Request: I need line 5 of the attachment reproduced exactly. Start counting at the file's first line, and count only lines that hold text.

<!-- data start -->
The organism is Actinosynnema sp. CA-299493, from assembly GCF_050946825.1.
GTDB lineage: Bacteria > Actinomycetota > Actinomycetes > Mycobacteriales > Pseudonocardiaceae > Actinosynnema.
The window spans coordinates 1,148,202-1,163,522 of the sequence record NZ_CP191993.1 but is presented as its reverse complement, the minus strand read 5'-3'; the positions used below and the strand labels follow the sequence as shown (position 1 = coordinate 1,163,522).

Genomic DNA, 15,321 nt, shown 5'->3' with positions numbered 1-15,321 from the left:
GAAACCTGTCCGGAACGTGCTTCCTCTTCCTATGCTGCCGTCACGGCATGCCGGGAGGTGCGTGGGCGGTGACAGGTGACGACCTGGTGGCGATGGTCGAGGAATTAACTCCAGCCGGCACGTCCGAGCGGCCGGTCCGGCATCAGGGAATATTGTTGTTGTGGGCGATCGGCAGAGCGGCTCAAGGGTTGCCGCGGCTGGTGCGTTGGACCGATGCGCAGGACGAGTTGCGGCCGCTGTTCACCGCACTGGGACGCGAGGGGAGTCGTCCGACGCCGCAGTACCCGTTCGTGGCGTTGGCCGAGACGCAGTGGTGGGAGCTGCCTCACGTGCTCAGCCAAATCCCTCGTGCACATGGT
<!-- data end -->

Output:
GAAACCTGTCCGGAACGTGCTTCCTCTTCCTATGCTGCCGTCACGGCATGCCGGGAGGTGCGTGGGCGGTGACAGGTGACGACCTGGTGGCGATGGTCGAGGAATTAACTCCAGCCGGCACGTCCGAGCGGCCGGTCCGGCATCAGGGAATATTGTTGTTGTGGGCGATCGGCAGAGCGGCTCAAGGGTTGCCGCGGCTGGTGCGTTGGACCGATGCGCAGGACGAGTTGCGGCCGCTGTTCACCGCACTGGGACGCGAGGGGAGTCGTCCGACGCCGCAGTACCCGTTCGTGGCGTTGGCCGAGACGCAGTGGTGGGAGCTGCCTCACGTGCTCAGCCAAATCCCTCGTGCACATGGT